‘Cinema is a religious experience.’ Derren, Wells, Tarkovsky and everyone since are a testament to this statement – using icons, fables and ritual to build a following through transcendent experience.
Music, more specifically the live concert can be given a similar claim. Transforming peoples lives, giving them hope and a sense of identity.
Expanded Cinema is a format which brings these two practices together or as the Tate Britain defines:
Expanded cinema is used to describe a film, video, multi-media performance or an immersive environment that pushes the boundaries of cinema and rejects the traditional one-way relationship between the audience and the screenTate
Where I Found It
Through my film studies, I was introduced to this concept and led through fascinating debates by Dr Stefan Popescu and Dr Yuji Sone who opened my eyes to the power of imagery and the religious value we place on these shared encounters. Streaming content has an enormous influence on modern discussions, creating a new-wave of (inactive) activism, but its format does not create this – it is the water-cooler chats which inform our sense of purpose. Where as the live music concert takes hold of us in the present, it has immediacy. Rarely could we say watching a video at home provides the same sense of belonging that we get from a shared concert experience.
Thus, I have spent a large part of my career exploring the intersection between the stage, sound, cinema and screen. How does the screen perform in a music experience? What importance is sound in the cinema?
This inspired the creation of a series of interactive works, installations and concert performances.
These began during a residency in Sydney with dLux Media Arts. With Tim Urgh we developed a system which would record video of body parts from people at the event, then edit into a live music performance.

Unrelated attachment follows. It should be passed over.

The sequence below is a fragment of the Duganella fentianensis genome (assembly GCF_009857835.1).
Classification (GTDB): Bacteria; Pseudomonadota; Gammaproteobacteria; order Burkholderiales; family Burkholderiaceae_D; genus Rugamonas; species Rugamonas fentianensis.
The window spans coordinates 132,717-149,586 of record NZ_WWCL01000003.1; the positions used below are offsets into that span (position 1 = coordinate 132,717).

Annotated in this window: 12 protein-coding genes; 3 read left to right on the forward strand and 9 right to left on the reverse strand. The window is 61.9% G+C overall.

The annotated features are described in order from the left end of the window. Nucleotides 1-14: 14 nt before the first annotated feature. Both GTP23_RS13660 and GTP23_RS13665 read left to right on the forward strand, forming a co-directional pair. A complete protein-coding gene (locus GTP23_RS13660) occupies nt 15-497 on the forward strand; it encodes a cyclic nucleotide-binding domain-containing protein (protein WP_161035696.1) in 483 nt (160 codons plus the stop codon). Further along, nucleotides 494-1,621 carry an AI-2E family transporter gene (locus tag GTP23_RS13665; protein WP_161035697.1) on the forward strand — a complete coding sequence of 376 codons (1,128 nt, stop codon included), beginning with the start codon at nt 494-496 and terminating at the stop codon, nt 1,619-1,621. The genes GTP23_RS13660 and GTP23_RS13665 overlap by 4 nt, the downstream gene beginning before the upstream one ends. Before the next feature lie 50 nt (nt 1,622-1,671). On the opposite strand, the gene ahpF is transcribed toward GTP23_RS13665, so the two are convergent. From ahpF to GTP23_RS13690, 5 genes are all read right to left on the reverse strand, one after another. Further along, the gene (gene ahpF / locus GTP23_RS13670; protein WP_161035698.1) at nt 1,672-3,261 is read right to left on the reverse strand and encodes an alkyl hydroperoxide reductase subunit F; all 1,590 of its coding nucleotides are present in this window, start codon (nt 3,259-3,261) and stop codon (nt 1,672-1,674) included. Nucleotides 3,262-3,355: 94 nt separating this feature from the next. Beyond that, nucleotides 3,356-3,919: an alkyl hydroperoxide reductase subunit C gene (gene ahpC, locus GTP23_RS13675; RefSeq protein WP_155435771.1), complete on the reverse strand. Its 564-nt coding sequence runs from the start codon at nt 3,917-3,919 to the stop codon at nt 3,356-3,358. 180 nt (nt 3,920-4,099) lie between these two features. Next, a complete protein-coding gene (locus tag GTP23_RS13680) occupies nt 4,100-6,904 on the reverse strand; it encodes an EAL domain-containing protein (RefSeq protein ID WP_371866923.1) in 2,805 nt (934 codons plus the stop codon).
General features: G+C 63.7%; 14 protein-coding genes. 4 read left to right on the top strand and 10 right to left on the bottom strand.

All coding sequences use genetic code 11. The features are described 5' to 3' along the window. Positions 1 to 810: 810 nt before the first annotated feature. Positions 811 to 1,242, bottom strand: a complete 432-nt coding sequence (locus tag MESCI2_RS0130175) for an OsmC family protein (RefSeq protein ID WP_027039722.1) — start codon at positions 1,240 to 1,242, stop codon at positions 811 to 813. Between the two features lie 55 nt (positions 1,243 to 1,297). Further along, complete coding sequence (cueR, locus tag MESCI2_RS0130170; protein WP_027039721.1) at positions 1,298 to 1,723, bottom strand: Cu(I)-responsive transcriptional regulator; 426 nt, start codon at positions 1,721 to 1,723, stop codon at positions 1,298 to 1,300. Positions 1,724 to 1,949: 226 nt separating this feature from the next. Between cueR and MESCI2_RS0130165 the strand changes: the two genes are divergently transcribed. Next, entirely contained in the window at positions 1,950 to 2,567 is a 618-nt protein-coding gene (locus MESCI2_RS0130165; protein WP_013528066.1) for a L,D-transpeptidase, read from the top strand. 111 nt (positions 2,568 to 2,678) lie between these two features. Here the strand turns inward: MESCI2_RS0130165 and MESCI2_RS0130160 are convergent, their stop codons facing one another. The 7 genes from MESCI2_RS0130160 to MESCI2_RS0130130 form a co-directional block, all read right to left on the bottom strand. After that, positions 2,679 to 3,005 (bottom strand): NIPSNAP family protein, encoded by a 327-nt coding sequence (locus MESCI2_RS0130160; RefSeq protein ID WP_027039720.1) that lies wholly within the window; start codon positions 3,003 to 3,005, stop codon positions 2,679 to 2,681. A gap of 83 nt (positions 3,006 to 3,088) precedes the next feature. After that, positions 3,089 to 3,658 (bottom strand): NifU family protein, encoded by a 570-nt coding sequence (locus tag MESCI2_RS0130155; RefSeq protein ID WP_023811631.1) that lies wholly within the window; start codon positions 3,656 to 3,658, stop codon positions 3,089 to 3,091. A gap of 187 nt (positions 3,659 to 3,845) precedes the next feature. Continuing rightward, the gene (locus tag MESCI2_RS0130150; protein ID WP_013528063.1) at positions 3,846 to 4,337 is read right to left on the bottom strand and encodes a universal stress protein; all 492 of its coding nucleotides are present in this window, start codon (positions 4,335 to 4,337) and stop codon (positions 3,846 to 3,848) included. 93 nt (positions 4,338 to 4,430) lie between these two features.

During my time at the Freezer in the little town of Riff in Iceland, I worked with four other artists to turn the stage into a space within the mind of a woman, reflecting on her traumatic experience with another woman during the early Viking sagas. In our work Froda, the audience inside the large converted fish freezer felt the physical chill and inescapable claustrophobia or the performer on stage. My role was to visualise symbols and deploy looping, repetitive and enlightening techniques you would typically find during a church sermon or CBT session.
I toured with musician Digvalley to add visual stories to his music shows. Creating narrative interludes which led the audience through the songs.
In Cambridge, I found the group Explorers Society with whom I took documentary film making and added it to the mix. The story of how an orchestra devised a concert became the story projected within the concert experience. This culminated in performances at St Johns Hall, Jesus College, Gonville and Caius and three annual performances at the Kings College Chapel in Cambridge.
Through the pandemic of 2020, I have been capturing the environment, the people and the conversations surrounding lockdown and our sense of space. The series Six Feet Apart is still in development and always looking for commercial or creative partners.
If you would like to talk more, then please schedule a chat here.